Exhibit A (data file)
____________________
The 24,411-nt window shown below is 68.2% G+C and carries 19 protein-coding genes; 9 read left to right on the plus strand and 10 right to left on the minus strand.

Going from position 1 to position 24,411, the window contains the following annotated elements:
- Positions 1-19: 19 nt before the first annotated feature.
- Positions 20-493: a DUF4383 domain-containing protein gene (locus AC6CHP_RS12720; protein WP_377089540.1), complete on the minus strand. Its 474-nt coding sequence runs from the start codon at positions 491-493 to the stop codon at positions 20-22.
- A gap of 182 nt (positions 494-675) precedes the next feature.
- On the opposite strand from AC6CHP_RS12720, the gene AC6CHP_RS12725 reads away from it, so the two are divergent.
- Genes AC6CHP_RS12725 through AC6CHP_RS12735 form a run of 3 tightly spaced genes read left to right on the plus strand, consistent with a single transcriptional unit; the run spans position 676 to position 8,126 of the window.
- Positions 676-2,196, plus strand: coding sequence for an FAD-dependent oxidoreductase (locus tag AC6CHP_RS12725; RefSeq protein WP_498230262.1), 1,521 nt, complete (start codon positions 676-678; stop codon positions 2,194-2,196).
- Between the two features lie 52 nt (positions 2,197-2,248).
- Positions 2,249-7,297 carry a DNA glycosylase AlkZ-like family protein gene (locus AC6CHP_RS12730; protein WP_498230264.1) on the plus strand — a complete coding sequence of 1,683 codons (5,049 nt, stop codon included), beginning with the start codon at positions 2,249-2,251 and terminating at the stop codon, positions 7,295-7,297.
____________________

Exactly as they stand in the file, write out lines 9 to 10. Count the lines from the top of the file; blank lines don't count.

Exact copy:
- Between the two features lie 52 nt (positions 2,197-2,248).
- Positions 2,249-7,297 carry a DNA glycosylase AlkZ-like family protein gene (locus AC6CHP_RS12730; protein WP_498230264.1) on the plus strand — a complete coding sequence of 1,683 codons (5,049 nt, stop codon included), beginning with the start codon at positions 2,249-2,251 and terminating at the stop codon, positions 7,295-7,297.